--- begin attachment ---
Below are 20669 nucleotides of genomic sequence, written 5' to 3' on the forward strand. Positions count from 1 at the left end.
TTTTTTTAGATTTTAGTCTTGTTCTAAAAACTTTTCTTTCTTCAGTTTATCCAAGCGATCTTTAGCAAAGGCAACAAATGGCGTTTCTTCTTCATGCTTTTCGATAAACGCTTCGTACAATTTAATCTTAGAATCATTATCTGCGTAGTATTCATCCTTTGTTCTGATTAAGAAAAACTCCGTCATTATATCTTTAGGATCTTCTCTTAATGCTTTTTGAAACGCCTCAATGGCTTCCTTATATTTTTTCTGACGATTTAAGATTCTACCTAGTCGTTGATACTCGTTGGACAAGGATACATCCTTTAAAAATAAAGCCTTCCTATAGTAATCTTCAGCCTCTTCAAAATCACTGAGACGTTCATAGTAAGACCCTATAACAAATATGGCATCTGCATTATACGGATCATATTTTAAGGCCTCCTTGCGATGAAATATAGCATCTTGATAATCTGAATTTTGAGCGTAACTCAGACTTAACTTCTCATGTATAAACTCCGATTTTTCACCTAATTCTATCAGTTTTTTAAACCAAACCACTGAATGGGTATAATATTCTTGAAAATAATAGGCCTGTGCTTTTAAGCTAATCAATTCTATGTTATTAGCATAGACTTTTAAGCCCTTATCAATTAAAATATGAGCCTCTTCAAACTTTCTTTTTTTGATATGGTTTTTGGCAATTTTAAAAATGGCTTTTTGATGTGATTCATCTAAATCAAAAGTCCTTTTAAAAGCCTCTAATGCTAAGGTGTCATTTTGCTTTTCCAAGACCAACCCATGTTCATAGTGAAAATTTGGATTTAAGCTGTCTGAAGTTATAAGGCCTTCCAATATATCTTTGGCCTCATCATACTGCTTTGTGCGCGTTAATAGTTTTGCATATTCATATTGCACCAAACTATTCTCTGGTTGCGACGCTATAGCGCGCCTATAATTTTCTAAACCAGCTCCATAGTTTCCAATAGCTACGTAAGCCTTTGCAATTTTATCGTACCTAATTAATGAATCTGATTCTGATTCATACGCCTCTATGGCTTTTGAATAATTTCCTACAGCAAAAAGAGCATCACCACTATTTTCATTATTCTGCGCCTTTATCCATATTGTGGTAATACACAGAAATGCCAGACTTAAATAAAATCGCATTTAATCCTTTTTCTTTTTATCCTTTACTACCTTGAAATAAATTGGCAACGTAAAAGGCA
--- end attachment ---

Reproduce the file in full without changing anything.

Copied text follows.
Below are 20669 nucleotides of genomic sequence, written 5' to 3' on the forward strand. Positions count from 1 at the left end.
TTTTTTTAGATTTTAGTCTTGTTCTAAAAACTTTTCTTTCTTCAGTTTATCCAAGCGATCTTTAGCAAAGGCAACAAATGGCGTTTCTTCTTCATGCTTTTCGATAAACGCTTCGTACAATTTAATCTTAGAATCATTATCTGCGTAGTATTCATCCTTTGTTCTGATTAAGAAAAACTCCGTCATTATATCTTTAGGATCTTCTCTTAATGCTTTTTGAAACGCCTCAATGGCTTCCTTATATTTTTTCTGACGATTTAAGATTCTACCTAGTCGTTGATACTCGTTGGACAAGGATACATCCTTTAAAAATAAAGCCTTCCTATAGTAATCTTCAGCCTCTTCAAAATCACTGAGACGTTCATAGTAAGACCCTATAACAAATATGGCATCTGCATTATACGGATCATATTTTAAGGCCTCCTTGCGATGAAATATAGCATCTTGATAATCTGAATTTTGAGCGTAACTCAGACTTAACTTCTCATGTATAAACTCCGATTTTTCACCTAATTCTATCAGTTTTTTAAACCAAACCACTGAATGGGTATAATATTCTTGAAAATAATAGGCCTGTGCTTTTAAGCTAATCAATTCTATGTTATTAGCATAGACTTTTAAGCCCTTATCAATTAAAATATGAGCCTCTTCAAACTTTCTTTTTTTGATATGGTTTTTGGCAATTTTAAAAATGGCTTTTTGATGTGATTCATCTAAATCAAAAGTCCTTTTAAAAGCCTCTAATGCTAAGGTGTCATTTTGCTTTTCCAAGACCAACCCATGTTCATAGTGAAAATTTGGATTTAAGCTGTCTGAAGTTATAAGGCCTTCCAATATATCTTTGGCCTCATCATACTGCTTTGTGCGCGTTAATAGTTTTGCATATTCATATTGCACCAAACTATTCTCTGGTTGCGACGCTATAGCGCGCCTATAATTTTCTAAACCAGCTCCATAGTTTCCAATAGCTACGTAAGCCTTTGCAATTTTATCGTACCTAATTAATGAATCTGATTCTGATTCATACGCCTCTATGGCTTTTGAATAATTTCCTACAGCAAAAAGAGCATCACCACTATTTTCATTATTCTGCGCCTTTATCCATATTGTGGTAATACACAGAAATGCCAGACTTAAATAAAATCGCATTTAATCCTTTTTCTTTTTATCCTTTACTACCTTGAAATAAATTGGCAACGTAAAAGGCA